So initially, the creators shot a pilot episode with Raven cast as the friend, not as the star. A pilot is the first episode of a new show, but it can be reshot and changed before it finally reaches the air (or dropped altogether). Pilots are tested. This is when an audience is privately shown the first episode and asked for their opinions. Creators also pay close attention to what jokes make the audience laugh.
In the case of "That's So Raven," the audience really loved Raven. She's versatile, endearing, and her range of funny expressions keeps viewers giggling. (Some viewers may know Raven from "The Cosby Show," on which she played the young girl Olivia.) It was obvious to the creators that Raven should be cast as the star. So the script was rewritten, and Raven changed roles. The show was even renamed to include Raven's real name.
After the next round of testing proved successful, Disney Channel put "Raven" on the air. It's now a very popular children's sitcom.
In the case of "Darcy's Wild Life," Rogow offered Sara Paxton the role of Darcy without an audition. He had worked with her on "Lizzie McGuire," and he knew her style. He wanted Darcy to be optimistic - a girl who could triumph over challenges and show audiences how to do the same. He felt Sara was perfect for the job. (See interview, right.)
"Darcy's Wild Life" is shot more like a movie, on location and in one big chunk. The cast and crew travel to a farm just outside Toronto. It takes longer to shoot this way because the environment can't be controlled as it would be on an indoor set.
The production team consists of directors, actors, producers (who do the writing), technicians, wardrobe and makeup artists, and chaperones. There are even teachers. During the school year, the young actors are required by law to spend three hours a day in classes. The teenage cast does this on the set.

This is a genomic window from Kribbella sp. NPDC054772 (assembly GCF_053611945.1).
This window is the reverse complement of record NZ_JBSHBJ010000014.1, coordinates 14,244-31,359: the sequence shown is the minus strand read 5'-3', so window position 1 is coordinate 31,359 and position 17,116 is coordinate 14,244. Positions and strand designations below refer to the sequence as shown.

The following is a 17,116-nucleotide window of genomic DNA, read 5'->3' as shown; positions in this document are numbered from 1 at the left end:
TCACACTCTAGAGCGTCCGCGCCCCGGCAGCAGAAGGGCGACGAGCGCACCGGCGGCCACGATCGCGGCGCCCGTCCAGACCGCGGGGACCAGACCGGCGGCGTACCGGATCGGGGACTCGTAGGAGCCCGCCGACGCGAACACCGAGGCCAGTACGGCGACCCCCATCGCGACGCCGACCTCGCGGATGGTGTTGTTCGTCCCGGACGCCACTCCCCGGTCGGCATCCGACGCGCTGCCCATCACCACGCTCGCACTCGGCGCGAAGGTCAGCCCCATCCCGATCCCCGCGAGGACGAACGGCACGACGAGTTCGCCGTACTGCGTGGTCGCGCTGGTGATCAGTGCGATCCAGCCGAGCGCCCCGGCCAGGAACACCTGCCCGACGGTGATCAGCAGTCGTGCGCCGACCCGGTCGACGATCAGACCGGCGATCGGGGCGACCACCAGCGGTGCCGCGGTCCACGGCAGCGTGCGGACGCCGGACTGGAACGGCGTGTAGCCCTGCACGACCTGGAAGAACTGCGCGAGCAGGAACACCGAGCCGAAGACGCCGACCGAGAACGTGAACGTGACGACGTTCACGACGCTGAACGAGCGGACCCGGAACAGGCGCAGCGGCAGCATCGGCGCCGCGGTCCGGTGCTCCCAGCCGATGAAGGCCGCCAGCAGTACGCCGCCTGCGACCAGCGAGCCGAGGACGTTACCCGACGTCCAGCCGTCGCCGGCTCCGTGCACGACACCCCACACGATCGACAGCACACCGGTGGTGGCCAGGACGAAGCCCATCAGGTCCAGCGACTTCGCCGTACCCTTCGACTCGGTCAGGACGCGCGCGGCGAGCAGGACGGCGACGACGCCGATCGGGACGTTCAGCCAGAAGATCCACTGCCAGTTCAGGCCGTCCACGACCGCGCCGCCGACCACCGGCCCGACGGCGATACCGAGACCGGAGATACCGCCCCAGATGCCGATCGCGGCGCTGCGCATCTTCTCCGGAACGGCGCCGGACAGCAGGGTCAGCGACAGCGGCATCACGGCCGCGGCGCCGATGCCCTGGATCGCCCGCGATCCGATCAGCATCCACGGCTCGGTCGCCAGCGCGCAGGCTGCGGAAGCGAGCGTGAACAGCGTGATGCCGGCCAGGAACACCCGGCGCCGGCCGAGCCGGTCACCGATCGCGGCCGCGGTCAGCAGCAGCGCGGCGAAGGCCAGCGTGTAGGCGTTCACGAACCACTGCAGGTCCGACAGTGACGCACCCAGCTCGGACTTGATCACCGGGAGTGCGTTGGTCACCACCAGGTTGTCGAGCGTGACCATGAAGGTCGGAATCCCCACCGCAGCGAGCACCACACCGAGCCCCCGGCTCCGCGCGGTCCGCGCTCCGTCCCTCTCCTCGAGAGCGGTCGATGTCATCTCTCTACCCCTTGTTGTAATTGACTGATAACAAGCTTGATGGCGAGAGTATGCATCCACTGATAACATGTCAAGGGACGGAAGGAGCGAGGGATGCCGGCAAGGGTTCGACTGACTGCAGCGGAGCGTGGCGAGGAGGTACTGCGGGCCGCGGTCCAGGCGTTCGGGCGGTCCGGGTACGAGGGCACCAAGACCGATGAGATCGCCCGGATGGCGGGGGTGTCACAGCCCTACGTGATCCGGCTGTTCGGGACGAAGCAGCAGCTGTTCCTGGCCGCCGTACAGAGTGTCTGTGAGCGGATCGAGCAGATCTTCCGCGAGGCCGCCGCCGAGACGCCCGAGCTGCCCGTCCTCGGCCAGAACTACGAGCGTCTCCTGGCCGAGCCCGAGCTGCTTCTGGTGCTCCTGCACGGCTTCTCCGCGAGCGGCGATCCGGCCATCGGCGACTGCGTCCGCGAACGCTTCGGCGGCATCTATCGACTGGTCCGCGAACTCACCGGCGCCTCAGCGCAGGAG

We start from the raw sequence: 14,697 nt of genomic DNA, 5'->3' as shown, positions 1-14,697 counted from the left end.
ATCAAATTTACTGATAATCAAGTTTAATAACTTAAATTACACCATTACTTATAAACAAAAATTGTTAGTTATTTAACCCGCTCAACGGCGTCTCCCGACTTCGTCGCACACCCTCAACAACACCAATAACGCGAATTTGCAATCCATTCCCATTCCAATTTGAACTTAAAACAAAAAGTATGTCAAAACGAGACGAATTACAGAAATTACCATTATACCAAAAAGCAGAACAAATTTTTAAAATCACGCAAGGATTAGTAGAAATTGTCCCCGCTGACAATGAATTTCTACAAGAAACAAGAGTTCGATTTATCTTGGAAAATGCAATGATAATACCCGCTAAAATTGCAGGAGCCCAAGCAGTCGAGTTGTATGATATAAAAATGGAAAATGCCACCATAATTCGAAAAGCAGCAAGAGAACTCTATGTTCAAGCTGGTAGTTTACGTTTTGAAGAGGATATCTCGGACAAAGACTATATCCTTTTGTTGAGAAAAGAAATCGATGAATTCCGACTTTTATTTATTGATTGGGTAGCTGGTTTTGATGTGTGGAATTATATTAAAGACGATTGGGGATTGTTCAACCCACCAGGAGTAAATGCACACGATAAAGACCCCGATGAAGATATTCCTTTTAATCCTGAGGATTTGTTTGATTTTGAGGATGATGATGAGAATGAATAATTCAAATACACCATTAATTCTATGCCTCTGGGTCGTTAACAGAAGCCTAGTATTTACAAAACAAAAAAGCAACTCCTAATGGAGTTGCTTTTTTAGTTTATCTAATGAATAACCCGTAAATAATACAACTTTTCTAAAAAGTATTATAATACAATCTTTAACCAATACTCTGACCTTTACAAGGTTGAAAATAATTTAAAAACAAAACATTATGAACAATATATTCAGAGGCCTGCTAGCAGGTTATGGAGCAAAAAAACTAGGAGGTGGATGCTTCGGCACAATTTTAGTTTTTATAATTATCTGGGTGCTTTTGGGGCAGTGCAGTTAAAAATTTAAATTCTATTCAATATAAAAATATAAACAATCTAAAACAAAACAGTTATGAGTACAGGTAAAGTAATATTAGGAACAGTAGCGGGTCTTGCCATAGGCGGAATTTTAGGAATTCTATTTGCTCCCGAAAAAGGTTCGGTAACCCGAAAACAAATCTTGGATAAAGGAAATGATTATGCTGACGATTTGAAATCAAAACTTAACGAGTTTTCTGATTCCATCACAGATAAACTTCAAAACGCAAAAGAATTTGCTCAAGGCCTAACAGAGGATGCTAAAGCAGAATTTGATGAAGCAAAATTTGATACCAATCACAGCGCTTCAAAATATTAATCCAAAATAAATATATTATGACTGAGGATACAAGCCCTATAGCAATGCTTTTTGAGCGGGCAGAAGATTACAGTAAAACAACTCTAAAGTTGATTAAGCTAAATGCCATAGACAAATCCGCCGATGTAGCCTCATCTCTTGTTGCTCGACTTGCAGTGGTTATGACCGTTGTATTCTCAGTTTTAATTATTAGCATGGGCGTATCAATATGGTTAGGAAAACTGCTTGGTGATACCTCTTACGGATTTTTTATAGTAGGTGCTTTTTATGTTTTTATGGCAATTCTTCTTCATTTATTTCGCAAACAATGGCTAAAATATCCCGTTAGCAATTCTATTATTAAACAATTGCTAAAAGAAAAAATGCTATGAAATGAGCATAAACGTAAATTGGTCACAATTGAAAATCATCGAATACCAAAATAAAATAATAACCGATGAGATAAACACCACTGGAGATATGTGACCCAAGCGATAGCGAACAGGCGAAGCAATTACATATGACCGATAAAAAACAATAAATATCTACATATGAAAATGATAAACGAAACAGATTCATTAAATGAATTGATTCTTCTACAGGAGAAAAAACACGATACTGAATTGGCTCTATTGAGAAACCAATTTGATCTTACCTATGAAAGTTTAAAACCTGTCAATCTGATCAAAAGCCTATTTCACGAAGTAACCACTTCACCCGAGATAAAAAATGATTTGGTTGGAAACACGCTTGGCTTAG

The actors must learn their lines each night, rehearse, and perform the next day. It's hard work, but the kids have fun together, too.
Each episode is edited right after it is filmed. The soundtrack, including music and dialogue, is also put together. Then it's showtime! Five to six weeks may elapse between shooting an episode and the time it airs.
"That's So Raven" is taped more traditionally, in front of an audience in a set on a soundstage. The show typically shoots two days a week, with breaks to accommodate the children and their school schedules. "Raven" operates on more of a weekly schedule - with read-throughs of the script and rewrites early in the week, followed by rehearsals and tapings of shows. Episodes are edited weekly.
Although changes can still be made, these are the basics of how two shows are put together.
For Poryes, hearing his own child laugh during tapings of "That's So Raven" makes his work rewarding. "When you make a bunch of kids laugh, that's the best," he says. "That's my favorite thing in the world - to hear my kid laughing."
She's young, she's bright, and she's a rising star. But underneath it all, Sara Paxton is a normal teenager who says she has never been to a glamorous Hollywood party.
As the star of "Darcy's Wild Life," this animal-loving actress fits neatly with her character, Darcy, especially when it comes to having an optimistic outlook.
One difference is that Sara is 17, while her character is only 14.
"She's a lot more 'girlie' than I am, but I do identify with her," Sara says. "I don't wear so much pink, frilly stuff.... But I do try to stay positive and stay happy, even when things aren't going my way - like Darcy."
Sara usually spends the first five weeks of the school year in Canada shooting her show.
Then she continues to audition and act in other series and movies throughout the year. She had to find a school that would let her study on location. So she enrolled in a coed private school last year. Sara is a senior now.
"It was really hard when I was in public school," she says. "But the teachers at my new school are really helpful. They e-mail me assignments. And I have really good teachers [on location], who are experts in their fields. We spend three hours a day in class with them, and they keep us from falling behind."
Sara has appeared in movies, too - 12 feature films to be exact. She just spent last spring in Australia making a film called "Aquamarine," in which she plays a mermaid. It debuts next spring.
But acting is not all she wants from her career. "I would love to keep acting. But I want to produce and direct, and maybe have my own production company someday. That's why I'm going to college," she says.